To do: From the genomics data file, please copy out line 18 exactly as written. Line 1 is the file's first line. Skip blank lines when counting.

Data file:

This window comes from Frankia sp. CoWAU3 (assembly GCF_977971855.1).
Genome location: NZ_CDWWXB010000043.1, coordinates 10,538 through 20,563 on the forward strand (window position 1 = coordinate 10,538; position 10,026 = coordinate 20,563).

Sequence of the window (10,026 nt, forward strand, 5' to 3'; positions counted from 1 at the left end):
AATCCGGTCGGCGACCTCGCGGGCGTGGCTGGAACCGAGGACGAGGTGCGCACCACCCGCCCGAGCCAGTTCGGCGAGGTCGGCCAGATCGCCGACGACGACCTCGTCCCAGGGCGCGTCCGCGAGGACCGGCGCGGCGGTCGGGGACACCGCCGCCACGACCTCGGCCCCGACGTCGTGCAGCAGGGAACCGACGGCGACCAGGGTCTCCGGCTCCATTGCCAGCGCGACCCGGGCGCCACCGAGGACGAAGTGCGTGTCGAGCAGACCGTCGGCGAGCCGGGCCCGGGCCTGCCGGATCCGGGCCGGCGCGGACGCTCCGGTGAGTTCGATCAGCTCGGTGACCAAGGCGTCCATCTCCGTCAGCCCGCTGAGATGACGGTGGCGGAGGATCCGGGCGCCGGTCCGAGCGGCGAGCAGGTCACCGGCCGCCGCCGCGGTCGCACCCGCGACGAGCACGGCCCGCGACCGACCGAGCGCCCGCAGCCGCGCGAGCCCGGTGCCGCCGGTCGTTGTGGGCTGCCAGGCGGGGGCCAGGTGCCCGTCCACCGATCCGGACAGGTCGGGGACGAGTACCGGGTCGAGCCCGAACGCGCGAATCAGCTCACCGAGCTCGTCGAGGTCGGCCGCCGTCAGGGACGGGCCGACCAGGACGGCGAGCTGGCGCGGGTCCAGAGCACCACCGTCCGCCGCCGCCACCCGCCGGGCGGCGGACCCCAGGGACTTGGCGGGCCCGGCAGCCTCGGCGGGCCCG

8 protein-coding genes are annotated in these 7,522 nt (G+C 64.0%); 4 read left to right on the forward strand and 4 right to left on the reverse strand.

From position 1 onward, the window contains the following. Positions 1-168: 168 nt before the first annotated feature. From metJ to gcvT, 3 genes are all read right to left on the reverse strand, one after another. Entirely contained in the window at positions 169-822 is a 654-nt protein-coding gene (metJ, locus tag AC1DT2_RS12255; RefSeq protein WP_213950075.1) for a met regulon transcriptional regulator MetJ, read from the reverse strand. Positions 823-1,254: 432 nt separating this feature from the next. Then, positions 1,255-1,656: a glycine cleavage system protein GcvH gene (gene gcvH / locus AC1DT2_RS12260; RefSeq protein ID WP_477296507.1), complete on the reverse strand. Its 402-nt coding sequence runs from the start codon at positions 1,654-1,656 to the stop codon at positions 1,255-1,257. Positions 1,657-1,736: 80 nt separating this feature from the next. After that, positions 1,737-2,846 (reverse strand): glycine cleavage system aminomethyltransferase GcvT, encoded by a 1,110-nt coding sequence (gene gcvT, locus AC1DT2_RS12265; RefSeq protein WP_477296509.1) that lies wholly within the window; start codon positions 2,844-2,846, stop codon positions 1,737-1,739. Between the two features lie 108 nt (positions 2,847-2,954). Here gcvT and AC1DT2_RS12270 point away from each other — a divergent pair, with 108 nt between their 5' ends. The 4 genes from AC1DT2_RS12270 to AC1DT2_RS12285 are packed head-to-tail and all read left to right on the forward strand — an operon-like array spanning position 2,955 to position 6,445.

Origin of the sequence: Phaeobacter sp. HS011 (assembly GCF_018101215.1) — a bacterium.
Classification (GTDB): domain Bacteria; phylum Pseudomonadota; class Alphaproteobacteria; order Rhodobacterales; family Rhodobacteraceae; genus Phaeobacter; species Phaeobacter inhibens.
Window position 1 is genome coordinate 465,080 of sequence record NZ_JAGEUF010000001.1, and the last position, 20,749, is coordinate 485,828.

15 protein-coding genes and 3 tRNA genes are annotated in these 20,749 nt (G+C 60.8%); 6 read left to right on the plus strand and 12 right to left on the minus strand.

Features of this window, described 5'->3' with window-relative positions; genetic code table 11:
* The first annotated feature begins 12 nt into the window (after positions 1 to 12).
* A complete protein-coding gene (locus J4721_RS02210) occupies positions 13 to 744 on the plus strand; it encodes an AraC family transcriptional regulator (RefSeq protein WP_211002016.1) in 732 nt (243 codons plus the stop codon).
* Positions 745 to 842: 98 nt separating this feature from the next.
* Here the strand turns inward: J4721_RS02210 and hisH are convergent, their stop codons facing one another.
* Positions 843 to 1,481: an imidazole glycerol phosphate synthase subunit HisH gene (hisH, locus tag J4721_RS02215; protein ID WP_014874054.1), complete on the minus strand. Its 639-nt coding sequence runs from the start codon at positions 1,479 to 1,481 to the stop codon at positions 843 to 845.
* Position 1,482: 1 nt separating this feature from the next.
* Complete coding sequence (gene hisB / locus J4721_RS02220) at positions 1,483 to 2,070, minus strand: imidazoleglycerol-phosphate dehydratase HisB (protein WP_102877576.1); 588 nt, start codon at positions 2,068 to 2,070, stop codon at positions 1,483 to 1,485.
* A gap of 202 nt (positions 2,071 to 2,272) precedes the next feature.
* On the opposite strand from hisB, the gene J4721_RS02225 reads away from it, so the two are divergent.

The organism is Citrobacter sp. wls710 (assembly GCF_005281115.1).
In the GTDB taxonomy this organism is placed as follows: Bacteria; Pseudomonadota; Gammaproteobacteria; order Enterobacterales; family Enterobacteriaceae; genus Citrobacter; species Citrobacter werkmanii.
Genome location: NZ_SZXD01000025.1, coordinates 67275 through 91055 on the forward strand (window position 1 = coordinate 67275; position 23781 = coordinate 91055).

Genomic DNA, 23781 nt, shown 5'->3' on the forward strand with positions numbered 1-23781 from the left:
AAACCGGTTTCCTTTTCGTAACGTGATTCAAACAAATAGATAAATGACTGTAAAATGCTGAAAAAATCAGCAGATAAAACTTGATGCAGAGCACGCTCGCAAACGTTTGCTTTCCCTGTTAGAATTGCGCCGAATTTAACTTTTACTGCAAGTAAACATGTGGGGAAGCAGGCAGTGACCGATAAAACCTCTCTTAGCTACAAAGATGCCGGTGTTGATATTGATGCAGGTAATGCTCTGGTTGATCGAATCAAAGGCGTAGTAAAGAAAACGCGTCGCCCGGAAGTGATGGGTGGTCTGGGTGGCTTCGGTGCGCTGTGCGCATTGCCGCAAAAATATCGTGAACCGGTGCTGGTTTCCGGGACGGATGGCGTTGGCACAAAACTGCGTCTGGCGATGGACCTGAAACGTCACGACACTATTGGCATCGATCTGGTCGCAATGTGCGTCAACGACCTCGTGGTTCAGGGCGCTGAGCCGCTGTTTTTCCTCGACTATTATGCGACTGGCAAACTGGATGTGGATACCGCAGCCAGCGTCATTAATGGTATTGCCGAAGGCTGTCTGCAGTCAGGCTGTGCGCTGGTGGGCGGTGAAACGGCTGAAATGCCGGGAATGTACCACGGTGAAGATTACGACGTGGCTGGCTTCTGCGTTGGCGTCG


* Complete coding sequence (gene hisB / locus J4721_RS02220) at positions 1,483 to 2,070, minus strand: imidazoleglycerol-phosphate dehydratase HisB (protein WP_102877576.1); 588 nt, start codon at positions 2,068 to 2,070, stop codon at positions 1,483 to 1,485.